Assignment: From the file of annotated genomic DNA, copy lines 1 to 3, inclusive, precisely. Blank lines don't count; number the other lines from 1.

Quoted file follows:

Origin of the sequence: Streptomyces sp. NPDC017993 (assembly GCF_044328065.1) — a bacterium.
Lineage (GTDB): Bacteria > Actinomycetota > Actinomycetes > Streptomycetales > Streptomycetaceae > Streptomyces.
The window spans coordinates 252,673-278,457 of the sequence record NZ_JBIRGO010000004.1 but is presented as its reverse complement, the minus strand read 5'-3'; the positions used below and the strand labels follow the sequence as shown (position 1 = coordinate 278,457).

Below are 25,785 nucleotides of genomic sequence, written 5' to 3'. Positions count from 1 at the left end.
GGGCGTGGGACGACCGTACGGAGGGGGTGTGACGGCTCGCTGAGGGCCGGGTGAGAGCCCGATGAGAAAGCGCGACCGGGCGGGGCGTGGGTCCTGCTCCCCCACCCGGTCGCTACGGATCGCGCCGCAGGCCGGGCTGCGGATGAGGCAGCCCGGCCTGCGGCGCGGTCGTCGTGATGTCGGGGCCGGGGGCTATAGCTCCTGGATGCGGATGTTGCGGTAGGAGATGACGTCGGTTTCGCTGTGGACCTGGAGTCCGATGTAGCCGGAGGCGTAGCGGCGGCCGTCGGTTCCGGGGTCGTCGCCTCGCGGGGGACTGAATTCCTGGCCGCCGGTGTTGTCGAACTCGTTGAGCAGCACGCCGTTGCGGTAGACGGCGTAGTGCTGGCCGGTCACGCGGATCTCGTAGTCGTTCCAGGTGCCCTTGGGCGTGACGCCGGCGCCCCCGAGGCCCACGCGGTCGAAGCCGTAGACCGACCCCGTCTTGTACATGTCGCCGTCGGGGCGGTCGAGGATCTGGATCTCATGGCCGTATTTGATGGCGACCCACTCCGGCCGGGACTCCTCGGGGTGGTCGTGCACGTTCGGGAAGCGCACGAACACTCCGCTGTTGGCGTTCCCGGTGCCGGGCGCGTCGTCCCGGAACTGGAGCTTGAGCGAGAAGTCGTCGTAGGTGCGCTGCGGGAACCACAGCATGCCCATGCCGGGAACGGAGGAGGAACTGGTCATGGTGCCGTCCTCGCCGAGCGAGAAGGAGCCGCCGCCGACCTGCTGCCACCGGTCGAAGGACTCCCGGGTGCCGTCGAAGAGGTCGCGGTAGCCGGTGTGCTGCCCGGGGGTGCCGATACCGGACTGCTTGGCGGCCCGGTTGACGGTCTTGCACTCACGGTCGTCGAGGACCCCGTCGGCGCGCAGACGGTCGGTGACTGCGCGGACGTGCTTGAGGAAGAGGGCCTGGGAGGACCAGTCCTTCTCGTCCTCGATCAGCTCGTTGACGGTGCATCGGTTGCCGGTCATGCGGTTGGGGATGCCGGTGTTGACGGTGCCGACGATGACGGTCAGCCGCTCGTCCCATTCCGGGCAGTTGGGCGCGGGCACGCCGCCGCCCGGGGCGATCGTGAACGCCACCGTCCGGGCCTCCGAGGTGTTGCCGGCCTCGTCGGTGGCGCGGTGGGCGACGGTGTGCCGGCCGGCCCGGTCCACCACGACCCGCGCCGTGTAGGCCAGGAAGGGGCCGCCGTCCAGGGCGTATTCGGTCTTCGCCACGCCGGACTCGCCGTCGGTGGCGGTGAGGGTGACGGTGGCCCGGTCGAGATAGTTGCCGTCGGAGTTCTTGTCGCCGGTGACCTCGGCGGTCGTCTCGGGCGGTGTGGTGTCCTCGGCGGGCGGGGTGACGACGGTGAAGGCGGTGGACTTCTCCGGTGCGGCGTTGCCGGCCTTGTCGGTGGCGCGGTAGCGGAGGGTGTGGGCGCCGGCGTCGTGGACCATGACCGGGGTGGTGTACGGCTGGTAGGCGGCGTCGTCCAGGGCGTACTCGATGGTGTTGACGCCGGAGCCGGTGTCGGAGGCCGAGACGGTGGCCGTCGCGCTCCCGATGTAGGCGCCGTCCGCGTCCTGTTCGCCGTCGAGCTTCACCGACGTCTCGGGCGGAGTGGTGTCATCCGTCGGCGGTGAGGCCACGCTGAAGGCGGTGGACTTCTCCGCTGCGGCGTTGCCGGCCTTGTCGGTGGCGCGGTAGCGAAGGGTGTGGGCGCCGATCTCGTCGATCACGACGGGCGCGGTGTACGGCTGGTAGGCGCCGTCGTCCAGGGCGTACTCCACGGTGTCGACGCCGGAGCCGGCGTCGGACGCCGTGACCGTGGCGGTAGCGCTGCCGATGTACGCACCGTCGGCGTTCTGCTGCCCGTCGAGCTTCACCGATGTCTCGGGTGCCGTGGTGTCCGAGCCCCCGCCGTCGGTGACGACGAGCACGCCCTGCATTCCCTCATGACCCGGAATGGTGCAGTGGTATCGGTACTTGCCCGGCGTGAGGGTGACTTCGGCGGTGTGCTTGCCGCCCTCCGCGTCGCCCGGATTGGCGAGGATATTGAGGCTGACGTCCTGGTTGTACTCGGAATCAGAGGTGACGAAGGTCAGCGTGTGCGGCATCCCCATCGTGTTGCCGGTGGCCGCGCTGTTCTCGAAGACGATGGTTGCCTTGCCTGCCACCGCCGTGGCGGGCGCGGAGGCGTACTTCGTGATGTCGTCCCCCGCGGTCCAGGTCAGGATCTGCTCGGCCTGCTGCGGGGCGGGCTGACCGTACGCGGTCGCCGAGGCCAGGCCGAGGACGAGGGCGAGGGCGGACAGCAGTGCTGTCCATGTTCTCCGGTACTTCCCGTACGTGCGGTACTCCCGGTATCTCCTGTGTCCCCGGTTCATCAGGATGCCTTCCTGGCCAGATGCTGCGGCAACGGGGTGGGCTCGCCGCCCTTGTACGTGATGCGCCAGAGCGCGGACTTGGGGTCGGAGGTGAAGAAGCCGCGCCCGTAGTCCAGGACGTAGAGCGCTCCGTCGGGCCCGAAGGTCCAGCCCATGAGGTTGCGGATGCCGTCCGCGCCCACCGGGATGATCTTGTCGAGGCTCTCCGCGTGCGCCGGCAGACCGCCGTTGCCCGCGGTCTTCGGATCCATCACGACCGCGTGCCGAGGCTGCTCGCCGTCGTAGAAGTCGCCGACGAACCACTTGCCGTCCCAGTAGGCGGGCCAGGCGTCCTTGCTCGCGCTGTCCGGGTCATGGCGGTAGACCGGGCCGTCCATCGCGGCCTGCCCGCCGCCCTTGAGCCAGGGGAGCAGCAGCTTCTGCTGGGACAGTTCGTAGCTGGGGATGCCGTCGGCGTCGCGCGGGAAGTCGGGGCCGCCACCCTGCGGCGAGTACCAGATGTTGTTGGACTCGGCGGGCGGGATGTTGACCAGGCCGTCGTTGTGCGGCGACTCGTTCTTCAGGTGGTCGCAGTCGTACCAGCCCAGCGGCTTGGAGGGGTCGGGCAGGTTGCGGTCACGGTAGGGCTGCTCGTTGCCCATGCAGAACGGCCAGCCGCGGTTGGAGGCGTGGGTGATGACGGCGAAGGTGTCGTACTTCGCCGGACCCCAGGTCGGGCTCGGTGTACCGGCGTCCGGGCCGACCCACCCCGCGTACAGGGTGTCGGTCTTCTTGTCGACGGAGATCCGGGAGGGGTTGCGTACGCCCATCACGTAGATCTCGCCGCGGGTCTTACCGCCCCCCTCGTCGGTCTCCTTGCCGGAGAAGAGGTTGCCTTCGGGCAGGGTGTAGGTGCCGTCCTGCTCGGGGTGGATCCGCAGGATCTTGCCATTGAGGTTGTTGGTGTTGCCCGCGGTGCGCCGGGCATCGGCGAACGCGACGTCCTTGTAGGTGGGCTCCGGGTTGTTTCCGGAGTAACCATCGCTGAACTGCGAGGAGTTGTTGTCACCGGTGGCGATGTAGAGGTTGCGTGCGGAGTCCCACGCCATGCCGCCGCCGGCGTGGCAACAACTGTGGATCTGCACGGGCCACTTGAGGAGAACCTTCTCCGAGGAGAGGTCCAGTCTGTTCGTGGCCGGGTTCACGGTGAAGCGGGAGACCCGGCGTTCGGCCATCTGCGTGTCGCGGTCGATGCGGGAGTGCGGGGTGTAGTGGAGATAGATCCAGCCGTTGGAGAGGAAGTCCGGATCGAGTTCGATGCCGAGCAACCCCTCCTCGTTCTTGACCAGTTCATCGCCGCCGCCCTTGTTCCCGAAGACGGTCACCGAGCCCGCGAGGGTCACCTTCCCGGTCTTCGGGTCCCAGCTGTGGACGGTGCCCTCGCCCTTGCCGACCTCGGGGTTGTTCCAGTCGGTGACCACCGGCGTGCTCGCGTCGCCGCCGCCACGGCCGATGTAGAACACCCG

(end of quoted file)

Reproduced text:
Origin of the sequence: Streptomyces sp. NPDC017993 (assembly GCF_044328065.1) — a bacterium.
Lineage (GTDB): Bacteria > Actinomycetota > Actinomycetes > Streptomycetales > Streptomycetaceae > Streptomyces.
The window spans coordinates 252,673-278,457 of the sequence record NZ_JBIRGO010000004.1 but is presented as its reverse complement, the minus strand read 5'-3'; the positions used below and the strand labels follow the sequence as shown (position 1 = coordinate 278,457).